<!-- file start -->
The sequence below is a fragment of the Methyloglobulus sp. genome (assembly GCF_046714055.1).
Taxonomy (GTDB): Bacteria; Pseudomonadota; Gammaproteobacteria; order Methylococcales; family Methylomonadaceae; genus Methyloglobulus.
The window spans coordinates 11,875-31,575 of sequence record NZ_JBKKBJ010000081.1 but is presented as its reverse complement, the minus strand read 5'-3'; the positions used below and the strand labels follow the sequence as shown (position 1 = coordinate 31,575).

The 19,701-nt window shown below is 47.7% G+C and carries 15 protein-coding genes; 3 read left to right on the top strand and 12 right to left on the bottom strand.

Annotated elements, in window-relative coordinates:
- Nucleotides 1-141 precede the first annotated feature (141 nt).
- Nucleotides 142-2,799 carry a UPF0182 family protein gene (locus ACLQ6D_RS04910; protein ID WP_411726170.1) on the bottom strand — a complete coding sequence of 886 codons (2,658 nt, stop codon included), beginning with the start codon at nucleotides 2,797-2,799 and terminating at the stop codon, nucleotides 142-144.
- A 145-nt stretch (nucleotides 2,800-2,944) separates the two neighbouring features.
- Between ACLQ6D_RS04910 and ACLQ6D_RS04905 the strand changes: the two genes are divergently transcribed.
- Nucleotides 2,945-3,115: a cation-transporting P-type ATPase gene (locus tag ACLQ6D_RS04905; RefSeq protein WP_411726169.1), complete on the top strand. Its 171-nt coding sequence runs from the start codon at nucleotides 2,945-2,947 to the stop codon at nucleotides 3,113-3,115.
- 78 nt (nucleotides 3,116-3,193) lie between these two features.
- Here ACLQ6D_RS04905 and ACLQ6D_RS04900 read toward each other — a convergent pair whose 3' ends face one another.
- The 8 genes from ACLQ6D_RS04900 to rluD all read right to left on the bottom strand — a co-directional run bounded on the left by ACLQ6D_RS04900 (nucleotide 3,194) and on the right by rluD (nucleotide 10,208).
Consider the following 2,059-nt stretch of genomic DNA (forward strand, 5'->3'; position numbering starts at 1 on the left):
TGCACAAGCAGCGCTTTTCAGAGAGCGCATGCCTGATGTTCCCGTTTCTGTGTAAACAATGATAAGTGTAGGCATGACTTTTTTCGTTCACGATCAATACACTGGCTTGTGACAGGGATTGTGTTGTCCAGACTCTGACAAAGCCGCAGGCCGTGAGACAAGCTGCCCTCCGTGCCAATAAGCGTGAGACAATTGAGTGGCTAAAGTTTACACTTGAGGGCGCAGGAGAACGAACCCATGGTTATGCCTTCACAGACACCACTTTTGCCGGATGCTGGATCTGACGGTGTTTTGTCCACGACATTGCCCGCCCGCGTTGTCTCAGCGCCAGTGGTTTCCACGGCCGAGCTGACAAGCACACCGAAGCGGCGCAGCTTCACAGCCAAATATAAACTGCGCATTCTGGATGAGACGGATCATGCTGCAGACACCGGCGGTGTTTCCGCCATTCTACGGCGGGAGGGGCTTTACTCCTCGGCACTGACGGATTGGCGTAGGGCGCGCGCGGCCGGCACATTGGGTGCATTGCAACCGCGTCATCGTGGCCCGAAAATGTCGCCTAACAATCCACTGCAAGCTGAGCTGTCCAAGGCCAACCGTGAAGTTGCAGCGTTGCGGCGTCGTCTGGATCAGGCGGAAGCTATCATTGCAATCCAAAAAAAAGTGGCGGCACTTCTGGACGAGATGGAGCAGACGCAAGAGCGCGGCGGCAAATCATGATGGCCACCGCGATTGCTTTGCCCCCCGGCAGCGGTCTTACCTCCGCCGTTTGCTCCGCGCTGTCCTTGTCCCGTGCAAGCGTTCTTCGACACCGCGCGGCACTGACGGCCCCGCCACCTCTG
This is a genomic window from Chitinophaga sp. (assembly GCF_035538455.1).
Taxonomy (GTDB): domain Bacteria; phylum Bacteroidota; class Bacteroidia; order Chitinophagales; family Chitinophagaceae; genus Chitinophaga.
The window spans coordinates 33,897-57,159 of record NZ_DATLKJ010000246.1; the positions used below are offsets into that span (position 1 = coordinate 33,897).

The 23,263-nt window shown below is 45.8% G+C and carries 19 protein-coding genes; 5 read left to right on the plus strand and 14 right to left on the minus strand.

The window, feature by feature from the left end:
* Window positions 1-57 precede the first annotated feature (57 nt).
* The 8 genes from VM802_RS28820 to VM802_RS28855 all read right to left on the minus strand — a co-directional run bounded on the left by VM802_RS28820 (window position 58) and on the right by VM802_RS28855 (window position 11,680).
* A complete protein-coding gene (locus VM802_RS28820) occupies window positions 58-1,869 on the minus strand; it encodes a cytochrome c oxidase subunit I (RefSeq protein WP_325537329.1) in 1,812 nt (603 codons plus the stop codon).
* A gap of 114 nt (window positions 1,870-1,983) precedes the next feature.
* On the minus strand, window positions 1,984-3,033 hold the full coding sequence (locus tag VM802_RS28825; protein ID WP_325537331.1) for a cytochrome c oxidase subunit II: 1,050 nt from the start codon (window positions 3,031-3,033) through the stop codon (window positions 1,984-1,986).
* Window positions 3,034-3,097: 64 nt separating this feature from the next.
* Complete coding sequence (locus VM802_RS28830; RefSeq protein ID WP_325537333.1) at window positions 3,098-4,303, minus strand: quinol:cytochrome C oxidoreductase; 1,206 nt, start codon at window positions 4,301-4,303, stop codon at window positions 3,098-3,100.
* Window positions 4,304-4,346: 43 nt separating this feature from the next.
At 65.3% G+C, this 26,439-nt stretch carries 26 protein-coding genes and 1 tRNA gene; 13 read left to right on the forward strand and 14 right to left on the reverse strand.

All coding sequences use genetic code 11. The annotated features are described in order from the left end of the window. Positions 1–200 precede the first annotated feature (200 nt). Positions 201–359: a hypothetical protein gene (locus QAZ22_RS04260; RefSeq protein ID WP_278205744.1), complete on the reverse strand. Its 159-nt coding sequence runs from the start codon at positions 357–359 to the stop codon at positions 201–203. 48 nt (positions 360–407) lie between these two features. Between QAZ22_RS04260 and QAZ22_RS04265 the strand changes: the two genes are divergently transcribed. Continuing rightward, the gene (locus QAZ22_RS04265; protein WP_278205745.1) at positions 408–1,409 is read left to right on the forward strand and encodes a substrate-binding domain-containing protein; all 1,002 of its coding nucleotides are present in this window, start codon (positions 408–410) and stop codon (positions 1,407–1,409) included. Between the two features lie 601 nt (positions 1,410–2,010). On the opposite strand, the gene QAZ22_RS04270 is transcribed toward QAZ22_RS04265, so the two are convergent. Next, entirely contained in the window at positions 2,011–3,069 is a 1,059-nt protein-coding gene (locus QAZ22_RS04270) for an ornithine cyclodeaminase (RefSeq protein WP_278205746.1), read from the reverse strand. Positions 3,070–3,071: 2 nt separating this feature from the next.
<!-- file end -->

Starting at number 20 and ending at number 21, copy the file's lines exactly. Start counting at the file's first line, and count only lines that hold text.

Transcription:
The window, feature by feature from the left end:
* Window positions 1-57 precede the first annotated feature (57 nt).